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Author Topic: Newbie question about error: invalid conversion  (Read 521 times)
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Hey all,

Two days ago I started playing around with arduino, so I am completely new to the programming of the arduino board. also I don't know processing. (I do fine with webbased programming though, like actionscript & php)

However, I did get the blinking led sketch to work, and amended it to say "hello world" in morse, controlling a Relaysboard and a 230v lightbulb. All very exciting for my taste, however I need it to do a lot more: my Arduino's planned to become the beating hardware heart of my graduation installation.

So, now I run into a problem. My following code is accepted by Arduino 0003, by rejected by 0004. It says:
Code:
In function 'void loop()':
error: invalid conversion from 'const char*' to 'unsigned char
This is the code I have. Can anybody tell me what I am doing wrong?
Code:
int joyPin = 2;
int joyVal = 0;

void setup()
{
  beginSerial(9600);
  pinMode(joyPin, INPUT);  
}
void loop()
{
  joyVal = digitalRead(joyPin);
  if (joyVal == HIGH){
    serialWrite("A");
  }  
  else{
    serialWrite("B");
  }
  delay(100);
}


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Gosh, changing "serialWrite("blabla");" to "Serial.print("blabla");" has a magical effect on this problem.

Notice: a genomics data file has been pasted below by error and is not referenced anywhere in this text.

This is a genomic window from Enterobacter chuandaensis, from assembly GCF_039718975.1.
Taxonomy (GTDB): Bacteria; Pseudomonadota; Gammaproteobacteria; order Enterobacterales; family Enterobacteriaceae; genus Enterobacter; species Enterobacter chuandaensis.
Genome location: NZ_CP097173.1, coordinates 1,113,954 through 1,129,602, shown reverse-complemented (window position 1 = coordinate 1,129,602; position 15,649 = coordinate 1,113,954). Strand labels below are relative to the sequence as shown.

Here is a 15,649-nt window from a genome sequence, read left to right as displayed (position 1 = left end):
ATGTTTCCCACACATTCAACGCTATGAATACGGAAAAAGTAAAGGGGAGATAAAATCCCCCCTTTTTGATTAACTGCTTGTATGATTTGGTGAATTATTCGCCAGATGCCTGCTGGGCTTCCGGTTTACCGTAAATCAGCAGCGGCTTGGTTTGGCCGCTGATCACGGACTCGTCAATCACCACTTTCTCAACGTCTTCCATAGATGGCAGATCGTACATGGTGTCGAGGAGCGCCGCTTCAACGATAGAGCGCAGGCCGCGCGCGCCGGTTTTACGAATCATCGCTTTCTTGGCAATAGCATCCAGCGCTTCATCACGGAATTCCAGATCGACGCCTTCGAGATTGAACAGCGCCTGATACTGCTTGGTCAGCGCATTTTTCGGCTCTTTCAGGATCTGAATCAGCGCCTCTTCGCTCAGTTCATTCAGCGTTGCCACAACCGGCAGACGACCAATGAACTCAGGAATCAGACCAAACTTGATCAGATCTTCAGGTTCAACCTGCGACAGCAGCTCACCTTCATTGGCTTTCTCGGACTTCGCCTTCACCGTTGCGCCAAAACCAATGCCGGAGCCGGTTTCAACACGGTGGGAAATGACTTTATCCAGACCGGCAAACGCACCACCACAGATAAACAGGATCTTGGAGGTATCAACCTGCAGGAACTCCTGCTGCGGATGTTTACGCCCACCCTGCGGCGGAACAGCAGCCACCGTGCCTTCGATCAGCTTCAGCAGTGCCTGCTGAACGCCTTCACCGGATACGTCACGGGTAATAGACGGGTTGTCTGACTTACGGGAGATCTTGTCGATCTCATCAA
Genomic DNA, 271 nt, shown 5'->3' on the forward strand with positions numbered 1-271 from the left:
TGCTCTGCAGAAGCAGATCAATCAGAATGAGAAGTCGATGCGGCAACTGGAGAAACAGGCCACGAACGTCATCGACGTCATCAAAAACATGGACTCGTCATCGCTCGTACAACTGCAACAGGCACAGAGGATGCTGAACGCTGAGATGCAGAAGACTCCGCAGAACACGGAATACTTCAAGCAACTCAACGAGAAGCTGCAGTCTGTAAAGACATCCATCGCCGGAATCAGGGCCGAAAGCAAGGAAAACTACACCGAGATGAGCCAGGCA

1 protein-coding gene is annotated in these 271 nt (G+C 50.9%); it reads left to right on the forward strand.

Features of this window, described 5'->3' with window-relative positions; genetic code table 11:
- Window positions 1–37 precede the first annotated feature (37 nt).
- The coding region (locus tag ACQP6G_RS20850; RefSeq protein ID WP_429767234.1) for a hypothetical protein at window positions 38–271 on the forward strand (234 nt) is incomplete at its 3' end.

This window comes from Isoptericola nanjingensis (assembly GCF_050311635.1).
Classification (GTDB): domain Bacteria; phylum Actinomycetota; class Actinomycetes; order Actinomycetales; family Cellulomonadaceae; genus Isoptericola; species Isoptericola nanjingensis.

Excuse me for my noobness smiley-wink
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Don't worry, it's actually a subtle issue.  In C and C++, "A" is a string, i.e. a pointer to sequence of characters.  A single character is written with single quotes, e.g. 'A'.  In C, functions cannot be overloaded, i.e. you can't have a version of serialWrite for strings and another for characters.  C will, however, happily convert a string like "A" to a character (which is what serialWrite is designed for) - but it won't do so in the way you expect.  That is, "A" gets converted into the character whose ASCII code equals the address of the string.  In C++, you can overload functions, so there's a version of Serial.print() for both characters and strings (and integers, etc) that does what you'd expect.
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